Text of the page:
Entry Level Stewardship (ELS) Handbook 2013 (NE349)
ELS10_2_3

2.3    Managing habitats for arable plants


Why your farm is important

The wild plants associated with arable habitats include many species that used to be widespread across large swathes of lowland England, eg corn buttercup, corn marigold and prickly poppy, have severely declined since the mid-20th century. Improved seed-cleaning, increased use of broad-spectrum herbicides and the switch from autumn- to spring-sown cereal crops are amongst the factors which have had a major impact on arable plants. Many once-familiar species, including shepherd's-needle and spreading hedge-parsley, are now listed as priority species under the UK Biodiversity Action Plan.

 

Priority areas for arable plants

This map shows the priority areas for arable plants. It is intended to help you establish whether the options below are suitable for your farm. More detailed regional maps are available on the Natural England website at: www.naturalengland.org.uk/es.

If your farm lies in a high-priority or medium priority area, it may already support one or more threatened species, or your fields might support
a range of species that together comprise a particularly rich assemblage of arable plants.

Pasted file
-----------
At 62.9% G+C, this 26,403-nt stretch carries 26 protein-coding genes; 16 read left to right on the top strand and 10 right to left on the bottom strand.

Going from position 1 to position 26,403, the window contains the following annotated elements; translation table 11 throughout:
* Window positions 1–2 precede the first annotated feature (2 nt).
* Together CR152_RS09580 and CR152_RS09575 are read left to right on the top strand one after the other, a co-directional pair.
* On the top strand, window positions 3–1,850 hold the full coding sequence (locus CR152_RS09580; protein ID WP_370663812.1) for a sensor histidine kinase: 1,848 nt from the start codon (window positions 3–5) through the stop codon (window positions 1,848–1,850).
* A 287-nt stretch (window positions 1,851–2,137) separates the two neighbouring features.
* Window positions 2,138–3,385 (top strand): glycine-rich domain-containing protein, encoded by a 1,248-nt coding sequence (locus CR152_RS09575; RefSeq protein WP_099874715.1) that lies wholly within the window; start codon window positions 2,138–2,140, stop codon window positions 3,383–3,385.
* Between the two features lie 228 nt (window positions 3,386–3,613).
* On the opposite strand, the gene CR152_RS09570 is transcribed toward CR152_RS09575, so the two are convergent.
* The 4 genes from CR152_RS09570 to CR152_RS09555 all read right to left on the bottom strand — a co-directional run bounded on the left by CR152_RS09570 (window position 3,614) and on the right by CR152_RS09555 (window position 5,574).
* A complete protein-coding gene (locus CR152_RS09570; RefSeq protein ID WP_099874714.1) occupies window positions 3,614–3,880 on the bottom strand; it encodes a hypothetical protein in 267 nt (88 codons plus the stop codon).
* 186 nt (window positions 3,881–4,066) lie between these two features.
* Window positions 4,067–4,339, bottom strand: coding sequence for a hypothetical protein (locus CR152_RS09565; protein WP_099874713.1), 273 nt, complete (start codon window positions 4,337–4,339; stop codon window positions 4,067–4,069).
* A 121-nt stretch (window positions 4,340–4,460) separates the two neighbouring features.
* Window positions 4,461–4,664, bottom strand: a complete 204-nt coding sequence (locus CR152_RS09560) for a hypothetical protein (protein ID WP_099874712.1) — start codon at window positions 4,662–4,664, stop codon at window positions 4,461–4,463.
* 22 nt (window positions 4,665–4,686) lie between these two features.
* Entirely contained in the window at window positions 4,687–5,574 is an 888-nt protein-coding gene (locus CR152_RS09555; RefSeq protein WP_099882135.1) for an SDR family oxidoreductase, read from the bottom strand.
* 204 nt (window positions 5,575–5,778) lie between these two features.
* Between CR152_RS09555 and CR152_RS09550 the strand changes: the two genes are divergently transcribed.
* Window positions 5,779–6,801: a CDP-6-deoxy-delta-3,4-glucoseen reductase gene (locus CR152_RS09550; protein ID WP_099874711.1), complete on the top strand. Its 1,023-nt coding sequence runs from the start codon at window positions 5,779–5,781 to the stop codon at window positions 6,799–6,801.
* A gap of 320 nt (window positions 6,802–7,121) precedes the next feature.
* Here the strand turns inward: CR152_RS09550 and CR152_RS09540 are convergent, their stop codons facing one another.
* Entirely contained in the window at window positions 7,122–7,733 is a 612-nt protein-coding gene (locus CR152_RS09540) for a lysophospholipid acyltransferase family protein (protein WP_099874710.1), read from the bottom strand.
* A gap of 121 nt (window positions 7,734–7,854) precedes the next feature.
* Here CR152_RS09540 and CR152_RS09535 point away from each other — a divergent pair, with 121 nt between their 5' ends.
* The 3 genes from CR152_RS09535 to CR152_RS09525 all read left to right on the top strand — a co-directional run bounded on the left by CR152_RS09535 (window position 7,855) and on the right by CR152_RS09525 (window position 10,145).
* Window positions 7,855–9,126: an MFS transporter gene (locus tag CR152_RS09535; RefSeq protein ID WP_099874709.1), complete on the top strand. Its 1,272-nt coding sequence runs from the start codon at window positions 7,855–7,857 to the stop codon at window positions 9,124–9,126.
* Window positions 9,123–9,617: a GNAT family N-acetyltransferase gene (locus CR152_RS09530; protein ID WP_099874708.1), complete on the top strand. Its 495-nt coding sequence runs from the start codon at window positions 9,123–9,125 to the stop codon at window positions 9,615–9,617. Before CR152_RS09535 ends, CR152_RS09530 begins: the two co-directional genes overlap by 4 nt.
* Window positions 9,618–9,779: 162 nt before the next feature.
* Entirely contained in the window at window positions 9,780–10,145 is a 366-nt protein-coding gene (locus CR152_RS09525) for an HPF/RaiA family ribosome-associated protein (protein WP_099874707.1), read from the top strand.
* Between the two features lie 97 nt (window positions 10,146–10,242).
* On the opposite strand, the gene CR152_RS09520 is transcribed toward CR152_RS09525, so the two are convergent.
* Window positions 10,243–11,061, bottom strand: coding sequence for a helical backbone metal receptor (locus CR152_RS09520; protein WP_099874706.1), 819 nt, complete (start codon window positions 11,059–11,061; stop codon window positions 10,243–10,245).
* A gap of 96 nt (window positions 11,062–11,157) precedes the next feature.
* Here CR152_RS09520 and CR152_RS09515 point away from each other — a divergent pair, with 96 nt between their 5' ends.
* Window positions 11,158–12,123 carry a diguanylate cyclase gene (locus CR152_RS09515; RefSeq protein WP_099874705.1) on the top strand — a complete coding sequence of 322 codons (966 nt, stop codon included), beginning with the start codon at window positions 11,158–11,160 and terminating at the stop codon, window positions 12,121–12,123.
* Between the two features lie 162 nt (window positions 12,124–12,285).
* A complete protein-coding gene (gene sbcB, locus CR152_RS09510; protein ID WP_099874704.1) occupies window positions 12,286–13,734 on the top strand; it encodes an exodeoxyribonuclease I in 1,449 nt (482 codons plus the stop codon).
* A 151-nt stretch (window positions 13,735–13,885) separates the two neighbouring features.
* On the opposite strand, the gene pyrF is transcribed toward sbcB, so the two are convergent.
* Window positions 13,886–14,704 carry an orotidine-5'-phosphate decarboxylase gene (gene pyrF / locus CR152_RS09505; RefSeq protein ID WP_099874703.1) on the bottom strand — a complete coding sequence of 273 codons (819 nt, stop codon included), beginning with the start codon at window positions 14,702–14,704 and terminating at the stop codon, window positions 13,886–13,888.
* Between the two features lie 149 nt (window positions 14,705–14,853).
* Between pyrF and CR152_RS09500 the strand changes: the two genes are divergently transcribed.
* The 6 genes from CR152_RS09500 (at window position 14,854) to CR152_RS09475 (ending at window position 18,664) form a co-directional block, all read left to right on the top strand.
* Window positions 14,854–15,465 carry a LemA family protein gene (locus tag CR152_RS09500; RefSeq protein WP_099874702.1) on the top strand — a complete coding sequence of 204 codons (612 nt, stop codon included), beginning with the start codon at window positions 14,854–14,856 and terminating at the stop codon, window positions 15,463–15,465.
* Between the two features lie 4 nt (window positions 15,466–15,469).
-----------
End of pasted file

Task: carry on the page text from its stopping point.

Alternatively, other farms in your local area may hold important populations of arable plants, meaning that your own fields could have considerable potential, with suitable management, to support some or all of these species.

 

What you can do for arable plants

If you have light free-draining soils then you can benefit arable plants by creating cultivated margins or leaving conservation headlands. If you choose ELS uncropped cultivated margins, evidence shows you can produce habitat for up to five times as many arable plants than a conventional cereal crop.

 

Code Option description
EF9 Cereal headlands for birds
EF10 Unharvested cereal headlands for birds and rare arable plants
EF11 Uncropped cultivated margins for rare plants
EF13 Uncropped cultivated areas for ground-nesting birds on arable land
EF15 Reduced herbicide cereal crops followed by overwintered stubble
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